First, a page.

You mentioned that you have a five-year plan. Tell me more about where you see FILSAA going.

Phil: FILSAA moving forward is a continuation and expansion of everything we’ve mentioned. I would like to see many more members in FILSAA, more formerly incarcerated students in law school and many more entering the profession, passing the character and fitness committee. And I’d like to see this spread out beyond CUNY law.

I have a friend who just started Yale law school last semester. He was locked up for 17 years with me. He had to go through some hoops to get into law school. He’s in there now and doing fine. I would definitely like to see this spread to the point where whether or not you’re formerly incarcerated is no longer “a thing” if you want to go to law school.

Our tagline is “inspiring people, inspiring people.” I reached out to talk with you because we consider you to be very inspiring people, and I’d like to ask who inspires you?

Laura: One of the people that I find the most inspiring in my life is Kenyatta Emmanuel. He’s a fantastic musician and an amazing person. He spent many years incarcerated, and he has a really kind character and an amazing story. Every time I talk with Kenyatta, I am uplifted.
So that’s who I would choose, and you can also find him on YouTube.

Phil: My choice is similar to Laura’s, although it’s not a specific person. I’d have to say that it’s all the people I was with in prison. Many of them have higher aspirations they are trying to reach, and many of them come from communities where there isn’t much inspiration or any role models to aspire to.

There is so much stigma on the outside about formerly incarcerated people. Getting a job is difficult because as soon as someone sees the criminal record on your background check, they get rid of your application. Or they find some other reason to say “no.”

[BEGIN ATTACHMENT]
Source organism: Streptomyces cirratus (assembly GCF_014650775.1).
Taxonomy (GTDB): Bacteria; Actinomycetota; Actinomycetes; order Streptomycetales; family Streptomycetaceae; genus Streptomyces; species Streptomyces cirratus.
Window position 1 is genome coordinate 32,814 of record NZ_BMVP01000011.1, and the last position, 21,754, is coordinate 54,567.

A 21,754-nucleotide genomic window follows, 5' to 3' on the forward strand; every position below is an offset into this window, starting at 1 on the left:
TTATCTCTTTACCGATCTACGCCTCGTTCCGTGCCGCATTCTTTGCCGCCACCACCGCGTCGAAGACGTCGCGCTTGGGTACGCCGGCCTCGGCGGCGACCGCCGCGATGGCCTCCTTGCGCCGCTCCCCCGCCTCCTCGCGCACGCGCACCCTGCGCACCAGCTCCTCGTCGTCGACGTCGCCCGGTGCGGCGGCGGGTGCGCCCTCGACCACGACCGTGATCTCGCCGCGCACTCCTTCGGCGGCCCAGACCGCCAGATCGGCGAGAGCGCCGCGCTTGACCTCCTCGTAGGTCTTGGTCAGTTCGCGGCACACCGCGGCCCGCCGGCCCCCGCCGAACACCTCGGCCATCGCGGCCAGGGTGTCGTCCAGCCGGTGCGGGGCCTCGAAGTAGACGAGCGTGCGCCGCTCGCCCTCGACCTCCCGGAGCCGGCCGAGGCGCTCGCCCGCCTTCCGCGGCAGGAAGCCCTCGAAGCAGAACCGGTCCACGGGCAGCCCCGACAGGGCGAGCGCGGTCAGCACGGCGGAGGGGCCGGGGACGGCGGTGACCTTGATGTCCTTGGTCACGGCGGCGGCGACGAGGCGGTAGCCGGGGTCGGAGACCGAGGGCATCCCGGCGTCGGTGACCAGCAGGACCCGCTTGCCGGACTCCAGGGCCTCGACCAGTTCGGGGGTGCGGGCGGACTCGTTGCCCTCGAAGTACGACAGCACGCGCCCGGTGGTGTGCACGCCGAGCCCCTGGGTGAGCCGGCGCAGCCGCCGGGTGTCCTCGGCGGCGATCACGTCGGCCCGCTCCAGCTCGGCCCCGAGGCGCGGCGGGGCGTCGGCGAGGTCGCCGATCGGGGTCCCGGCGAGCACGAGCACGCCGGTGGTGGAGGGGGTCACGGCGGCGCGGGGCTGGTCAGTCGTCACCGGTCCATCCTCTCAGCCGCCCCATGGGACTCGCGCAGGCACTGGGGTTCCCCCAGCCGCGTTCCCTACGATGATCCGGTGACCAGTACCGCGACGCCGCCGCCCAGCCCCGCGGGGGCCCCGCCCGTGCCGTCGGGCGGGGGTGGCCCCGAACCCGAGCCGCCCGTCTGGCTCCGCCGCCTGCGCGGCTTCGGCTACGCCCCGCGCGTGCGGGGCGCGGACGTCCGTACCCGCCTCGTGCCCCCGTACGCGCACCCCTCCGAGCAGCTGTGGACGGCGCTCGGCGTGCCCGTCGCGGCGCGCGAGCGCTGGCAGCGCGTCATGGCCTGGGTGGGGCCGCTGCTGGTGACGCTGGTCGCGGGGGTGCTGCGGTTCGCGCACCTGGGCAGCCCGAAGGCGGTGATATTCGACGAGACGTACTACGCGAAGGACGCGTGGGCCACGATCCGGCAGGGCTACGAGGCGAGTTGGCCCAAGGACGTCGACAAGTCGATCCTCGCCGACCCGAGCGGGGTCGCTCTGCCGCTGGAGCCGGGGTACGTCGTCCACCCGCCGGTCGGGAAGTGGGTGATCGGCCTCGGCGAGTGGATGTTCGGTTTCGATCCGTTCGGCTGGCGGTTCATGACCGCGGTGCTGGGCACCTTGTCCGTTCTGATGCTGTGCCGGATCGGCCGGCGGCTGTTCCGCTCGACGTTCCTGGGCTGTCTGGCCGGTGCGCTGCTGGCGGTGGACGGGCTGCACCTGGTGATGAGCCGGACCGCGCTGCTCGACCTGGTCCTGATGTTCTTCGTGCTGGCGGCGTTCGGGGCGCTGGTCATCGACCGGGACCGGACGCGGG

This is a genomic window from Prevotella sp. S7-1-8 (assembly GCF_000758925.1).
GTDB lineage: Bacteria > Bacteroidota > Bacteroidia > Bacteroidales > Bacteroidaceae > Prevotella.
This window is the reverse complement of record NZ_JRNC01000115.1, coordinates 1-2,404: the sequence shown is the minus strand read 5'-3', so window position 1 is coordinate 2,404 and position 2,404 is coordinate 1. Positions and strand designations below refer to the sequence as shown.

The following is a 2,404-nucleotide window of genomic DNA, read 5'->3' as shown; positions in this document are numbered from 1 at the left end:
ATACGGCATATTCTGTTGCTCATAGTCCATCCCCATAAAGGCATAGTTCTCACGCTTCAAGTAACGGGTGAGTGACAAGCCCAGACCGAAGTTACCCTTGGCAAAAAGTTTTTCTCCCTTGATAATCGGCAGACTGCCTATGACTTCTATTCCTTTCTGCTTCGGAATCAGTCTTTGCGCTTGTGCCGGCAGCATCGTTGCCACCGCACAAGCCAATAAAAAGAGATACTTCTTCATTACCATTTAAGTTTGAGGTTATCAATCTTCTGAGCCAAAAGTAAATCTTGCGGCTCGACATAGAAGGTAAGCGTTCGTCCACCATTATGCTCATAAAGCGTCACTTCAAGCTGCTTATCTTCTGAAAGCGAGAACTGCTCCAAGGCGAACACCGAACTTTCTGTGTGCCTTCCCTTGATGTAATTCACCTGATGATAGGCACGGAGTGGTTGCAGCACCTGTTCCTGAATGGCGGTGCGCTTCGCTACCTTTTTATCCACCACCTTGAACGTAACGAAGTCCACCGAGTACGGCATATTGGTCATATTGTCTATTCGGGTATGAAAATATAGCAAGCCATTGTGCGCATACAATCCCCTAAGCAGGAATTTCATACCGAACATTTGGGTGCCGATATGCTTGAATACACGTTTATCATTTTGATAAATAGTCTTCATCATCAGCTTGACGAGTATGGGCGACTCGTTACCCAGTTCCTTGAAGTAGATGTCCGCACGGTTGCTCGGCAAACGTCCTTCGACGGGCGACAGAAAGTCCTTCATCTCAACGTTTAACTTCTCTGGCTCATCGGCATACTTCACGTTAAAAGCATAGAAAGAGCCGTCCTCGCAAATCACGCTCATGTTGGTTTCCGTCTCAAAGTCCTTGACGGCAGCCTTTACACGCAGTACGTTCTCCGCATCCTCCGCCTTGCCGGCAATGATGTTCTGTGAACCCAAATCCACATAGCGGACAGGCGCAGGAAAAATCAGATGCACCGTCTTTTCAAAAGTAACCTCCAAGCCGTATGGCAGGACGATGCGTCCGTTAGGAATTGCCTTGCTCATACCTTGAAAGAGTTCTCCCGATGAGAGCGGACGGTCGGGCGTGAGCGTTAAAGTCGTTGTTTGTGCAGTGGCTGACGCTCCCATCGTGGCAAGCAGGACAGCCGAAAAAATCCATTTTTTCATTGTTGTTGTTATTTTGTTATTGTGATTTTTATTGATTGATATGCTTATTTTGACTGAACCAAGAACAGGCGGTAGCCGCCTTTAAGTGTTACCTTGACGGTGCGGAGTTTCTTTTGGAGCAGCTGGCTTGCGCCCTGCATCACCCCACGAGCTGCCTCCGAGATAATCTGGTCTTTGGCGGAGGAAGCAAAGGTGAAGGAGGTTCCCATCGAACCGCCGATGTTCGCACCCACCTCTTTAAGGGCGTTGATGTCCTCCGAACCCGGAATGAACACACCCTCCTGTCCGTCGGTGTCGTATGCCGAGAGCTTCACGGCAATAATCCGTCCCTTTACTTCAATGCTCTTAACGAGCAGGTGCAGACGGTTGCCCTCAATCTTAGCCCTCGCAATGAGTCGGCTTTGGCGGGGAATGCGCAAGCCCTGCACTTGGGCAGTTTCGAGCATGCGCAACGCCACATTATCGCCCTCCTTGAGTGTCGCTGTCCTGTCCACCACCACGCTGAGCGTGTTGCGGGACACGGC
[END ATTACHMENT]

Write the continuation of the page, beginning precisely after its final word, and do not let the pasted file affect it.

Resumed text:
People inside know this. It’s like a shadow of despair in your mind that floats over your entire future. So for me, what I find inspiring is the people left behind. Their hopes, their dreams, the ones who still reach out to me, who still stay in touch via mail.
And I have to say, knowing that they’re out there rooting for me, not necessarily because I’ll make it better or forge a path for them to follow my footsteps, but just because they genuinely care about me and my success, I don’t want to let them down.
They inspire me to keep going.

Matt: That was… that was really nice, Phil. Law school can be an isolating thing. It’s an institution organized to take the person out of the law, sanitize it, and make it seem like the law is a neutral, objective thing that governs society. But in reality, it’s just the opposite. The people are what is essential at the end of the day. Being a part of FILSAA and being around the people who make FILSAA happen every day inspires me.
The community that FILSAA creates, both for those who are formerly incarcerated but also for everyone, is just so inspiring.
(Portions of this interview have been slightly edited for clarity.)

Feature image: Photo by James Morano, courtesy of FILSAA.

For more Information on FILSAA

Check out FILSAA on Facebook, Instagram, Twitter or Youtube.

For more information, or you are a formerly incarcerated person applying to law school, contact them at the email cunyprisonabolition@gmail.com or make a donation to help formerly incarcerated law students.